Skip to main content
Article
A Survey of Grading Scale Variations in Doctor of Pharmacy Programs
Currents in Pharmacy Teaching & Learning (2014)
  • David Baker
  • Eric C Nemec, II, Sacred Heart University
Abstract
Objectives
The first objective of this survey was to determine if there is a common grading scale utilized in Doctor of Pharmacy programs throughout the United States. Based on preliminary research, this question has not been addressed for professional pharmacy education. The study’s second objective was to begin to explore different aspects of grading scales used, academic freedom in grading, and the institutional breakdown of grading scales.

Methods
An online survey tool was developed and distributed to the School of Pharmacies’ respective Dean of Academic Affairs or alternate via e-mail to elicit responses. Subsequent second and third e-mail requests were sent at one-week intervals after a nonresponse.

Results
The net survey response rate was 61%. The overall study results determined that there was no grade scale predominately used by pharmacy schools or colleges, whether compared across all courses or across only specific type courses (didactic, laboratory, and experiential), and regardless of whether public or private, or what size the enrollment. There were significant consistencies in what constitutes a passing grade as well as the percentages that correlate to specific grades.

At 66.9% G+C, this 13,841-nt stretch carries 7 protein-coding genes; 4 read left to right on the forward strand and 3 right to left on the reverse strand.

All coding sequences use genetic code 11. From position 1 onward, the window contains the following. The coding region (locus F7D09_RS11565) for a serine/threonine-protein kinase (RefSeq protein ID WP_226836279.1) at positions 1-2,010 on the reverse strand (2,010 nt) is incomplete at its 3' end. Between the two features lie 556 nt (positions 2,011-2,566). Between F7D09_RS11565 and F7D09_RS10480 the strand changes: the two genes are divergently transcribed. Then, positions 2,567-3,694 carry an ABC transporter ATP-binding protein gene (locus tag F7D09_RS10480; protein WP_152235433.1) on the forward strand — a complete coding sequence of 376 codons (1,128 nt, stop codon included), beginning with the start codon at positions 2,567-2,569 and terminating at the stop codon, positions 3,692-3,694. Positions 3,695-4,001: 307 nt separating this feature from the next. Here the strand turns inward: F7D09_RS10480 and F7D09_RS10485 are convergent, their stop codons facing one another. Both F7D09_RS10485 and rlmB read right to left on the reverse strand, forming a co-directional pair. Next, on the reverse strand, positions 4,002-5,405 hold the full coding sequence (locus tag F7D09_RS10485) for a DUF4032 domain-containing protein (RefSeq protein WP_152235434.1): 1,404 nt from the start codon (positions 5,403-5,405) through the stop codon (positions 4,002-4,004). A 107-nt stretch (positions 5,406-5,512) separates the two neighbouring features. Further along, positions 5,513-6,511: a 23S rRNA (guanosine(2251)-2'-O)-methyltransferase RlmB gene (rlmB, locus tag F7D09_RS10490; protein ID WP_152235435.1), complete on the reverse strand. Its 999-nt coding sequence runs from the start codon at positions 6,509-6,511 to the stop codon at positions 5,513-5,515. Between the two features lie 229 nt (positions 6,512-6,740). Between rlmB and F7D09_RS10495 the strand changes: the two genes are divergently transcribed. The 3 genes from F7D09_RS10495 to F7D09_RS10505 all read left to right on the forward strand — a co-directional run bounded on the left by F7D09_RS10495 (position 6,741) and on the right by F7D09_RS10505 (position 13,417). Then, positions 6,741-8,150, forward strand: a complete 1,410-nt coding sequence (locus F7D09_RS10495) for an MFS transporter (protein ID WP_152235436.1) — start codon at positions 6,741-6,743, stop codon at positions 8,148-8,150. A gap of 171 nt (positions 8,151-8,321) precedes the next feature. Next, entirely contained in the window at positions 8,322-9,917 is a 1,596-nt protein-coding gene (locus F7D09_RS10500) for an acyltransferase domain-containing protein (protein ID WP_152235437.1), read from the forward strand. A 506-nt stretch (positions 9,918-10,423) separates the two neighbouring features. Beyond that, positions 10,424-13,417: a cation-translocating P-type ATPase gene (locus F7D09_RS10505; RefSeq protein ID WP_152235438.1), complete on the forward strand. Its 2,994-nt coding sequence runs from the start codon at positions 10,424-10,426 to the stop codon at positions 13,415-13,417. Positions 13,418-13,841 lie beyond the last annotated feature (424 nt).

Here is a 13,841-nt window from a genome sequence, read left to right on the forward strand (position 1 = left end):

Conclusions
The results provide guidance for both established and new schools of pharmacy, in that any grading scale adoption is essentially acceptable among pharmacy schools. Future research should compare Doctor of Pharmacy program grading policies with other professional doctorate programs, to determine if other professional programs have developed common grading policies.
Keywords
  • grading scales,
  • assessment,
  • pharmacy programs
Publication Date
2014
DOI
10.1016/j.cptl.2013.11.010
Citation Information
Baker, D.M. & Nemec, E.C. (2014). A survey of grading scale variations in Doctor of Pharmacy programs. Currents in Pharmacy Teaching & Learning, 6(2), 194-202. doi:10.1016/j.cptl.2013.11.010